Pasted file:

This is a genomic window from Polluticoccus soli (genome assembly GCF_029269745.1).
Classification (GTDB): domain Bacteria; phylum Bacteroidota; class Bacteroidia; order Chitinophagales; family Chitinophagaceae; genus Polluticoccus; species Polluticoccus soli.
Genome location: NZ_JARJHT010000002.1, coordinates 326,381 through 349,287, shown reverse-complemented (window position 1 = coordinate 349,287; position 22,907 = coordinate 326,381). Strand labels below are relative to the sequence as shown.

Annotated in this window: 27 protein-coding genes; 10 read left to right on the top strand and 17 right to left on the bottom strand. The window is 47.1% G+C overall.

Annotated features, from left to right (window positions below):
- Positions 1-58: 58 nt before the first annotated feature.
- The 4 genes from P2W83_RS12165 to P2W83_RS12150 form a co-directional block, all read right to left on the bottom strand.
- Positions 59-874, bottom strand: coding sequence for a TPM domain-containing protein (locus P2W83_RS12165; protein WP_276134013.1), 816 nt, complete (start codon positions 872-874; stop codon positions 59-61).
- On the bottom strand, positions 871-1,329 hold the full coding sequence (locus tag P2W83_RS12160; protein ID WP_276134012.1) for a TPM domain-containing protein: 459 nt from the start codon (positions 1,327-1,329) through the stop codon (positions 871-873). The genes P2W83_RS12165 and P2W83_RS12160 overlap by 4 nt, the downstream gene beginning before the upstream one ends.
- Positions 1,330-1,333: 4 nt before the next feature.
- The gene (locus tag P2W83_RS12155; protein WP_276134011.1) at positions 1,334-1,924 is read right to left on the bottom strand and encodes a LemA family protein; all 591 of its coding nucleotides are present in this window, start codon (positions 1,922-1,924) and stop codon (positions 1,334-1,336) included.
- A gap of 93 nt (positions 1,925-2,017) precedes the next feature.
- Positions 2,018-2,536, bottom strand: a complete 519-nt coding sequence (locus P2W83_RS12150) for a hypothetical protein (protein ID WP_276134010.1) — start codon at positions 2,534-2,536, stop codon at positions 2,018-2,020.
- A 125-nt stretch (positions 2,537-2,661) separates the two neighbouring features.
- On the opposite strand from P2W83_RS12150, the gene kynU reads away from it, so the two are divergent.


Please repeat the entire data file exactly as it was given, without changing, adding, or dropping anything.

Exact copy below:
This is a genomic window from Polluticoccus soli (genome assembly GCF_029269745.1).
Classification (GTDB): domain Bacteria; phylum Bacteroidota; class Bacteroidia; order Chitinophagales; family Chitinophagaceae; genus Polluticoccus; species Polluticoccus soli.
Genome location: NZ_JARJHT010000002.1, coordinates 326,381 through 349,287, shown reverse-complemented (window position 1 = coordinate 349,287; position 22,907 = coordinate 326,381). Strand labels below are relative to the sequence as shown.

Annotated in this window: 27 protein-coding genes; 10 read left to right on the top strand and 17 right to left on the bottom strand. The window is 47.1% G+C overall.

Annotated features, from left to right (window positions below):
- Positions 1-58: 58 nt before the first annotated feature.
- The 4 genes from P2W83_RS12165 to P2W83_RS12150 form a co-directional block, all read right to left on the bottom strand.
- Positions 59-874, bottom strand: coding sequence for a TPM domain-containing protein (locus P2W83_RS12165; protein WP_276134013.1), 816 nt, complete (start codon positions 872-874; stop codon positions 59-61).
- On the bottom strand, positions 871-1,329 hold the full coding sequence (locus tag P2W83_RS12160; protein ID WP_276134012.1) for a TPM domain-containing protein: 459 nt from the start codon (positions 1,327-1,329) through the stop codon (positions 871-873). The genes P2W83_RS12165 and P2W83_RS12160 overlap by 4 nt, the downstream gene beginning before the upstream one ends.
- Positions 1,330-1,333: 4 nt before the next feature.
- The gene (locus tag P2W83_RS12155; protein WP_276134011.1) at positions 1,334-1,924 is read right to left on the bottom strand and encodes a LemA family protein; all 591 of its coding nucleotides are present in this window, start codon (positions 1,922-1,924) and stop codon (positions 1,334-1,336) included.
- A gap of 93 nt (positions 1,925-2,017) precedes the next feature.
- Positions 2,018-2,536, bottom strand: a complete 519-nt coding sequence (locus P2W83_RS12150) for a hypothetical protein (protein ID WP_276134010.1) — start codon at positions 2,534-2,536, stop codon at positions 2,018-2,020.
- A 125-nt stretch (positions 2,537-2,661) separates the two neighbouring features.
- On the opposite strand from P2W83_RS12150, the gene kynU reads away from it, so the two are divergent.